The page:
In 2012, I noticed a lump in my left belly; I ignored it generally and continued my life of hard physical work.
Eventually I asked my doctor to take a look at it. Over a two-year period, 2 different doctors looked at it but it wasn’t examined fully. I then noticed a change in my digestion; I began experiencing diarrhoea and constipation, but again I generally ignored these symptoms and put it down to my diet; beer and eating out.
In April 2016, I was visiting my relatives in Brighton and developed bad constipation – I was rushed to Royal Sussex hospital and operated on urgently. I had my whole colon removed and a stoma created. I was in hospital for 3 weeks recovering; they had talked about transferring me back to RSH but it proved difficult to arrange. I did eventually return home and I was back at the Lingen Davies Centre 5 weeks after for my last chemotherapy!
Recovery felt like hard work but the loss of the tumor somehow seemed to make me stronger. My lymphoma is a terminal illness, but the chemotherapy has held it in check.
I am very lucky that my experience of nausea and other side effects has been relatively good thanks to the great care given, and my relative youth and fitness. Between 2015 and 2018 I had 7 different PICC lines fitted and got to travel widely with my wife, visiting Greece, Japan and British Columbia Canada. There have been 3 lesser hospital admissions in the last 5 years for infections, and at least 12 scheduled CT Scans.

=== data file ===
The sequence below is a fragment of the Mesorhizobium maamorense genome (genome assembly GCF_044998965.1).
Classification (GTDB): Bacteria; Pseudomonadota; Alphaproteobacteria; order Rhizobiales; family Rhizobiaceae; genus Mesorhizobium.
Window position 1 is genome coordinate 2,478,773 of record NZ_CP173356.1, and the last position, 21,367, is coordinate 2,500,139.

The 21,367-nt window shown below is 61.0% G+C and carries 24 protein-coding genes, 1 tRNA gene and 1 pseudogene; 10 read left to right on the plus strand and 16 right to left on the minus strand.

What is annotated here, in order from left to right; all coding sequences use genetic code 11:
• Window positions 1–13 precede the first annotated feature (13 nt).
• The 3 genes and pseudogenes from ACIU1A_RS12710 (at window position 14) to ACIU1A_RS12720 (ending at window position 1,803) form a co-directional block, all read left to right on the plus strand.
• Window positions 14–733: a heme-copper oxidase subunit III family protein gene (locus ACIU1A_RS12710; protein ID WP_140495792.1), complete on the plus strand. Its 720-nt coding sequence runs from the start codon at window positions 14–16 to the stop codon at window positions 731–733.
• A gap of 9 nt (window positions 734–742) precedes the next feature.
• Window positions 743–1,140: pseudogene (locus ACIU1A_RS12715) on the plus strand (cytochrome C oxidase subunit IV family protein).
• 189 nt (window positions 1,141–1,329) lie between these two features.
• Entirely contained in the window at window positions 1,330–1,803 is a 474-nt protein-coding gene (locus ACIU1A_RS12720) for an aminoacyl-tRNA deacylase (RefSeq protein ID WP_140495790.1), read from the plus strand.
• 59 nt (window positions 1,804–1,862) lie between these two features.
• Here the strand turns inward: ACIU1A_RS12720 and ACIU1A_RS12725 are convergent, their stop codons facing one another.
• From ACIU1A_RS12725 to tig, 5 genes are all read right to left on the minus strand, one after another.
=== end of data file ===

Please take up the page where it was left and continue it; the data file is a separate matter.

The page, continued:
In March 2018 I had a Portacath fitted in Stoke Hospital that makes for a safer and easier life.
A stoma is an opening on the abdomen that can be connected to either your digestive or urinary system to allow waste (urine or faeces) to be diverted out of your body.
A PICC line is a thin, soft, long catheter (tube) that is inserted into a vein in your arm, leg or neck. The tip of the catheter is positioned in a large vein that carries blood into the heart. The PICC line is used for long-term intravenous (IV) antibiotics, nutrition or medications, and for blood draws.
A portacath is a small chamber or reservoir that sits under your skin at the end of your central line. The other end of the line sits in a large vein close to your heart. You can feel the chamber of the portacath, but unless you’re very thin you can’t usually see it. When you need treatment, your chemotherapy nurse puts a needle into the chamber and gives you injections or attaches a drip. The drugs travel from the chamber to the tubing and into your bloodstream. The portacath stays in place for as long as you need treatment.